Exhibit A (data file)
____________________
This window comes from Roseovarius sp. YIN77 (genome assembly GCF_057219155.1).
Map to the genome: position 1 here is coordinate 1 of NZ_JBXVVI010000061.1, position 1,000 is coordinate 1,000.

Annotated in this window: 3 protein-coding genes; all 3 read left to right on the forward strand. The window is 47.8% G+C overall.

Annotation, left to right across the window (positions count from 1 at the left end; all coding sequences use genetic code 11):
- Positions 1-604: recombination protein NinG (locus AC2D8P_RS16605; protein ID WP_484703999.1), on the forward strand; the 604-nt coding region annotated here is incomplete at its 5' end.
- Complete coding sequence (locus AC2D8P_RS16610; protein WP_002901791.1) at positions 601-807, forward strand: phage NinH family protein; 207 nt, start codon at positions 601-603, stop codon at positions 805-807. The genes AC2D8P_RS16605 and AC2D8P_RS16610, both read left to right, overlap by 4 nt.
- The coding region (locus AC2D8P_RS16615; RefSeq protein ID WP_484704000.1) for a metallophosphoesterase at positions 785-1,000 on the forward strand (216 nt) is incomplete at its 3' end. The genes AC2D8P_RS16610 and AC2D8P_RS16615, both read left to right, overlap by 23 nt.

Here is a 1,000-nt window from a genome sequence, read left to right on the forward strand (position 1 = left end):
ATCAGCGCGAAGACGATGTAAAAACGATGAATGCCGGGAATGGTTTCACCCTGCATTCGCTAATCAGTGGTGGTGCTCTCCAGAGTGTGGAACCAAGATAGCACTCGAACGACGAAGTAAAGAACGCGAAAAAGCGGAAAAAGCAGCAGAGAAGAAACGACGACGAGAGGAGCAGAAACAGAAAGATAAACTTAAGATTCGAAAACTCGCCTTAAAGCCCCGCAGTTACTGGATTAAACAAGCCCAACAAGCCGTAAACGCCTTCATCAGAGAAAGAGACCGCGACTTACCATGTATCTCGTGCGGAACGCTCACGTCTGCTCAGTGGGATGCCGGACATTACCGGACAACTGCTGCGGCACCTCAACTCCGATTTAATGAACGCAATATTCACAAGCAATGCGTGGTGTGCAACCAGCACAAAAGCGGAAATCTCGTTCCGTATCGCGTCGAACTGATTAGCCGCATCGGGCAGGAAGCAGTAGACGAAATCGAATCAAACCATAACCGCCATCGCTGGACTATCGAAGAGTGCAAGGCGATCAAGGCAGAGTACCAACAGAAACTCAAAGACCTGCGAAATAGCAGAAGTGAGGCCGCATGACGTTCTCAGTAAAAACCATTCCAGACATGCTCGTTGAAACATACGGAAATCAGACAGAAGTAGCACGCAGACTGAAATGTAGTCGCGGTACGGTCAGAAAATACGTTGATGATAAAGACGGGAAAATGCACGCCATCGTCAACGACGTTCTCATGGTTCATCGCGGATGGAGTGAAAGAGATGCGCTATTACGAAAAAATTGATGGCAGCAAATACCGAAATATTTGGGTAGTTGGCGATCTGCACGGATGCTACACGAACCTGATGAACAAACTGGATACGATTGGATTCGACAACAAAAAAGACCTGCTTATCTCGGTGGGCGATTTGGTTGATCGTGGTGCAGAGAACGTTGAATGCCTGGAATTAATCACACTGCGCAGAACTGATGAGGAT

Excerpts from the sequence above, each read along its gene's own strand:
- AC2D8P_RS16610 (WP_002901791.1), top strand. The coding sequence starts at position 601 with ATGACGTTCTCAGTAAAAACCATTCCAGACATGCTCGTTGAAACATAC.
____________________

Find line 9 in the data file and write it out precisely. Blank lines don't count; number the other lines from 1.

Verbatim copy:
ATCAGCGCGAAGACGATGTAAAAACGATGAATGCCGGGAATGGTTTCACCCTGCATTCGCTAATCAGTGGTGGTGCTCTCCAGAGTGTGGAACCAAGATAGCACTCGAACGACGAAGTAAAGAACGCGAAAAAGCGGAAAAAGCAGCAGAGAAGAAACGACGACGAGAGGAGCAGAAACAGAAAGATAAACTTAAGATTCGAAAACTCGCCTTAAAGCCCCGCAGTTACTGGATTAAACAAGCCCAACAAGCCGTAAACGCCTTCATCAGAGAAAGAGACCGCGACTTACCATGTATCTCGTGCGGAACGCTCACGTCTGCTCAGTGGGATGCCGGACATTACCGGACAACTGCTGCGGCACCTCAACTCCGATTTAATGAACGCAATATTCACAAGCAATGCGTGGTGTGCAACCAGCACAAAAGCGGAAATCTCGTTCCGTATCGCGTCGAACTGATTAGCCGCATCGGGCAGGAAGCAGTAGACGAAATCGAATCAAACCATAACCGCCATCGCTGGACTATCGAAGAGTGCAAGGCGATCAAGGCAGAGTACCAACAGAAACTCAAAGACCTGCGAAATAGCAGAAGTGAGGCCGCATGACGTTCTCAGTAAAAACCATTCCAGACATGCTCGTTGAAACATACGGAAATCAGACAGAAGTAGCACGCAGACTGAAATGTAGTCGCGGTACGGTCAGAAAATACGTTGATGATAAAGACGGGAAAATGCACGCCATCGTCAACGACGTTCTCATGGTTCATCGCGGATGGAGTGAAAGAGATGCGCTATTACGAAAAAATTGATGGCAGCAAATACCGAAATATTTGGGTAGTTGGCGATCTGCACGGATGCTACACGAACCTGATGAACAAACTGGATACGATTGGATTCGACAACAAAAAAGACCTGCTTATCTCGGTGGGCGATTTGGTTGATCGTGGTGCAGAGAACGTTGAATGCCTGGAATTAATCACACTGCGCAGAACTGATGAGGAT